Architecture majors face uphill battle at the Institute

According to the Georgia Tech Institute of Research and Planning’s 2023 Fact Book, College of Design students make up 686 of the 19,505 enrolled undergraduate students at the Institute. // Photo by Alex Dubé Student Publications

At the Institute, certain majors are more popular than others when it comes to student acceptances and enrollment. According to the 2023 incoming class profile published by Tech, the top intended majors for students consisted of AE, BMED, BA, CS and ME, indicating a strong preference shown by students towards majors listed in the College of Computing and College of Engineering. However, there are plenty of other majors at the Institute who receive less visibility, especially when it comes to Institute’s College of Design. 

The College of Design (formerly known as the School of Architecture) at the Institute was originally formed after World War II, and other program offerings such as Industrial Design and Building Construction were added in 1940 and 1958, respectively. Currently, the College of Design houses five individual schools: the School of Architecture, the School of Building Construction, the School of City & Regional Planning, the School of Industrial Design and the School of Music.  

One organization at Tech that has focused on shedding more light on issues facing the College of Design, specifically for students in the ARCH major belonging to minority backgrounds, is Tech’s chapter of the National Organization of Minority Architecture Students (NOMAS).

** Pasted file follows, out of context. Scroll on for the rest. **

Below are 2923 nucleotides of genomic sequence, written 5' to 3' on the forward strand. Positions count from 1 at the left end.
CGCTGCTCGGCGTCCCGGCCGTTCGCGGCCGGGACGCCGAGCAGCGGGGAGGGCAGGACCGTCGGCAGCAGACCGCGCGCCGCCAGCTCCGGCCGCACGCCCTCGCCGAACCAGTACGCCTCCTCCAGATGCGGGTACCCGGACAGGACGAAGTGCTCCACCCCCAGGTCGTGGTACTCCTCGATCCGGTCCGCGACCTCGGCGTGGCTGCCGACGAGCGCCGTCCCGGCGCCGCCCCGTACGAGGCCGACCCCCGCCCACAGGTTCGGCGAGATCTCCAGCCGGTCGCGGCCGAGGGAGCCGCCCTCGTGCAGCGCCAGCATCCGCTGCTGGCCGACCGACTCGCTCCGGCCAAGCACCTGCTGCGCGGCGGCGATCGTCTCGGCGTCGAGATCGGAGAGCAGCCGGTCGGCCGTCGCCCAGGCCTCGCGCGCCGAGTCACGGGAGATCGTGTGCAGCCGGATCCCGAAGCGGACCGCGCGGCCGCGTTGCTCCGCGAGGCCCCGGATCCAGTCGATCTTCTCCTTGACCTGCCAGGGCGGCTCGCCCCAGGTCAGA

Shaina Lofton, fourth-year ARCH and president  of Tech’s chapter of NOMAS, spoke about the club’s role on campus and the importance of providing guidance and mentorship for minority students who have been historically underrepresented in the field. 

“We focus on creating a safe space for minority architecture students on campus, and allowing them to network with different professionals around the Atlanta area. Given that architecture is already a small field, for minority representation, architecture is even smaller. It’s really important to give students these opportunities to, you know, network with different architecture firms, and get to know these necessary skills that they would need to succeed in the industry. We also do portfolio reviews and resume reviews, and these are things that students need to know in order to succeed when they’re applying for jobs and when they’re finishing out their studios,” Lofton  said. 

Lofton also mentioned how NOMAS hosts different collaborations with other architecture student organizations at Tech such as Equity in Architecture and the American Institute of Architecture Students. These collaborations are seen as a means to build community and other events like mixers give students a break from the studio. 

In terms of general student sentiment about resources provided for ARCH majors, Lofton broke down the mounting expenses that students must pay out of pocket.  

“My largest complaint would be like the lack of funding given to students. I’ve had semesters where I’ve spent up to $500. And that’s just for one semester on building materials alone. Not to mention to use the Rhino software, we have to buy it ourselves. I pay $30 a month for Adobe Creative Suite. Still. And then there’s also our rendering software, which is like another $150, I think, and having to buy model materials, which could be hundreds of dollars a semester. And then on top of that, for our final review boards, we have to plot them and so that’s another expense, where I’ve spent up to $90 on that in a semester,” Lofton said.